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Melting Pot

EUROPA.\o7 By Tim Parks (Arcade: 272 pp., $23)\f7

October 18, 1998|RICHARD EDER

It is Shakespeare's fault; Shakespeare and meat teas. Take John of Gaunt's paean to English exceptionalism: "This precious stone set in the silver sea [and securely moated from Europe] . . . this blessed plot, this earth, this realm, this England." Take the vast quantities of beef, which, the French used to insist, made English soldiers--les rosbifs--so fearfully ferocious.

Tim Parks, a British novelist who lives in Italy, has created a supremely moated, brooding and occasionally violent Englishman who implodes in the new Europe. Jeremy Marlow is a buffoon: absurd, incorrect (not just incorrect but plain repellent), self-destructive--and yet. And yet Parks, who treats his protagonist without indulgence, uses him for some suggestively dark thoughts about the tuning out of individual and national dissonances in the bland harmonies of the new Europe.

Near the climax of Marlow's anguish--nicely set on a tour bus bound for Strasbourg, where he and fellow teachers of assorted nationalities plan to lodge a job protest at the European Parliament--this failed classics scholar, stuck in a routine academic post, visualizes the reformed continent as a nightmare of Platonic order:

"Thus Europe. Thus our final home. Our permanent job. The end of conflict. The end of poverty. The end of history. The shape of an apple, defined. The ingredients of an ice cream, defined. Pure form. Ultimate solidarity in a world where perfected technique will remove all suffering."

At 45, Marlow had left his patient and devoted wife for a seductive French colleague at the University of Milan, where both hold low-level positions preparing students for their foreign language certificates. Guilt about his family--he has fantasies about his daughter's vulnerability to seducers of both sexes--torments him. He is far more violently tormented by his subsequent rupture with the Frenchwoman, whose airy infidelities induced him to unhinge her jaw with his fist.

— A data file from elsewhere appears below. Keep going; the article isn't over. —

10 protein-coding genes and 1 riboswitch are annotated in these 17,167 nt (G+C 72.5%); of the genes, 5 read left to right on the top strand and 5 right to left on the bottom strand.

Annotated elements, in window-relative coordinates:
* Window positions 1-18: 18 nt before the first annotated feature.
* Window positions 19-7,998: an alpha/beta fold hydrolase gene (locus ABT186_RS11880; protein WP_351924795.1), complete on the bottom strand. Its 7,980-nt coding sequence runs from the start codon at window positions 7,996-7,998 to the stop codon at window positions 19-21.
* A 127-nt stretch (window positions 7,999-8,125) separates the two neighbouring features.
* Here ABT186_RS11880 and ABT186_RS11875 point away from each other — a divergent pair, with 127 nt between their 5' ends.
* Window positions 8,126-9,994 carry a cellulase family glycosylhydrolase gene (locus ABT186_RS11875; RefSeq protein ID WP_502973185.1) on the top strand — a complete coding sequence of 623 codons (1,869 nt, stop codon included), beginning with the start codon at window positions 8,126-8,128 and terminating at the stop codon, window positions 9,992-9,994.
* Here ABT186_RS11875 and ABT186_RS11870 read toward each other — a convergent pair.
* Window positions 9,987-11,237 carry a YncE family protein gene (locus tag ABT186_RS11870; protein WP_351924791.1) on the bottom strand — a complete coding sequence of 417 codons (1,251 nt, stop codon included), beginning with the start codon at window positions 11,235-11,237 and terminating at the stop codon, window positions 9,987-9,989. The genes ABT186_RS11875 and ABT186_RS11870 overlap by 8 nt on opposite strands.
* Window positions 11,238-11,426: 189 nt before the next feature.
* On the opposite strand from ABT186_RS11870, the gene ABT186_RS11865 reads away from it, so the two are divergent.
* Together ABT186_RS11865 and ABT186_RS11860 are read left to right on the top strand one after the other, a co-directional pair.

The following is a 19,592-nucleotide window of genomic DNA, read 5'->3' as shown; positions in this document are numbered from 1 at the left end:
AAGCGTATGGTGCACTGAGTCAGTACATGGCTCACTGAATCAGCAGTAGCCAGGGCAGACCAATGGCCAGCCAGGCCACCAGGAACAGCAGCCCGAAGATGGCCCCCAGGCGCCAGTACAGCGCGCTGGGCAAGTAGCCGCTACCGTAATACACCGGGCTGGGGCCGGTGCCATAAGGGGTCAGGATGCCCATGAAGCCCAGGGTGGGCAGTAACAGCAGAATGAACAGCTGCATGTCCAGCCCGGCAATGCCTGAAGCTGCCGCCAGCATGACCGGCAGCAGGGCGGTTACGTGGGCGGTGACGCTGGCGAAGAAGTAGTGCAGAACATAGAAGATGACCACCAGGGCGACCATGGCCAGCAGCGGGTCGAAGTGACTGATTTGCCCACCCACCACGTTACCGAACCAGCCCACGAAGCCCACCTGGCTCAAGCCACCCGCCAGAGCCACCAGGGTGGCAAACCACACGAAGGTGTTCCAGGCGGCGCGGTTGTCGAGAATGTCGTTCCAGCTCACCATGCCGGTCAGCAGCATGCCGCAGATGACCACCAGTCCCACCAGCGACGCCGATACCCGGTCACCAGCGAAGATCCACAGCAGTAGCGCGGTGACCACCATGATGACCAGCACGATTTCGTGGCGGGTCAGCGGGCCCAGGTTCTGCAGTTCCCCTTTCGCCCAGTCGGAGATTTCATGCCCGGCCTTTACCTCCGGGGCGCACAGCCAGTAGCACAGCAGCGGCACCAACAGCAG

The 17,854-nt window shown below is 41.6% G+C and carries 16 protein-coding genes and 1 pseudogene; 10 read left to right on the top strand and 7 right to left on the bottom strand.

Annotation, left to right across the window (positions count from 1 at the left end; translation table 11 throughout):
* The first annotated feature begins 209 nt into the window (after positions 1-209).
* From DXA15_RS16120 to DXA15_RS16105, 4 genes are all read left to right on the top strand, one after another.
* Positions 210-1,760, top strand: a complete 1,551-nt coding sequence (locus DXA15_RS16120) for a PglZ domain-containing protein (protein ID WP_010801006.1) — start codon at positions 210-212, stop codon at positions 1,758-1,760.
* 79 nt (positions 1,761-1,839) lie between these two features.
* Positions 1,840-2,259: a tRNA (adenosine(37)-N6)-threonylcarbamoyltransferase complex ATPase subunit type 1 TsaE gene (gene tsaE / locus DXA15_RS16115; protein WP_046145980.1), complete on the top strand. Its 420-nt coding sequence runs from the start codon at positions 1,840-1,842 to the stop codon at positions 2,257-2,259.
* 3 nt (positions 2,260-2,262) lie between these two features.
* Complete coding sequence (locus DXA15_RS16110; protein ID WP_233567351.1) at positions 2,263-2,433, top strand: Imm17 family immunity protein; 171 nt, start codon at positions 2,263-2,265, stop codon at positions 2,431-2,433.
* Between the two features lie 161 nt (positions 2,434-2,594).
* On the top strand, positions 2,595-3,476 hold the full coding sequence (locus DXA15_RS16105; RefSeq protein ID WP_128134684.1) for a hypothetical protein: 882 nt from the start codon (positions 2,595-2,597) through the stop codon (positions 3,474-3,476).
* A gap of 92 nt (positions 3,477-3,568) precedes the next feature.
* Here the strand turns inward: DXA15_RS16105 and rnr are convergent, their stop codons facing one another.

Marlow's life is a shambles. It is a symbolic shambles, in part, and Parks is oddly witty in linking it to the alterations and blurrings of national and individual character in an amalgamating Europe. Still, far too much of "Europa" has the protagonist simmering his shambles in a broth of obsessive and repetitious complaint. He hurls in great strings of words; the same strings froth over and over to the simmer's surface. Parks uses wordiness and repetition to suggest Marlow's state of burnt-out despair. It does suggest it, but it swamps the reader.

Shambles and all, Marlow boards the tour bus along with a small cohort of colleagues from different countries, among them the Frenchwoman. Like Marlow, most had seen their ambitions fade and had settled for the security of their modest university jobs. Including them in his own self-loathing, Marlow complains that they are all overpaid and underworked. Yet the new European structures--to Marlow's simultaneous disdain and grateful greed--make it possible for them to petition for a redress of a tenuous grievance: They have fewer benefits than the Italian faculty.

The bus is something of a ship of fools, and Parks lets sparks of satiric wit trickle through his narrator's gloom. A group of Italian students has come along to show solidarity with their teachers--several of whom zero in on the prettier ones. The tour leader has helpfully procured a video of "Dead Poets Society" for the bus; the point, he explains, is to soften up the seduction targets by showing professorial sublimity in the shape of Robin Williams.

The leader is the book's liveliest and most touching character. He is Vikram Griffiths, half Indian and half Welsh--a parodic symbol of Europe's nationality-melting--and an egregious clown, what with his bright red necktie, his ebullient lechery, his bedraggled dog Daffyd, and his habit of addressing the passengers as "boyo" and "girlie." Obnoxious recedes into endearing, as Vikram's own torments are disclosed and linked, like Marlow's, to the moral formlessness of the communitarian Europe. Clown fades into sad and, finally, tragic clown.

The journey, the arrival in Strasbourg, the presenting of the petition to a parliamentary human rights commission--where Vikram has a Welsh connection--are told with a witty sense of the dynamics, the tensions, the claustrophobic undercurrents among near-strangers who find themselves in the confines of a tour bus and a group mission. There are comic misunderstandings and the splendid awkwardness of three dozen people figuring out the bill at the most dismal of collegial dinners.

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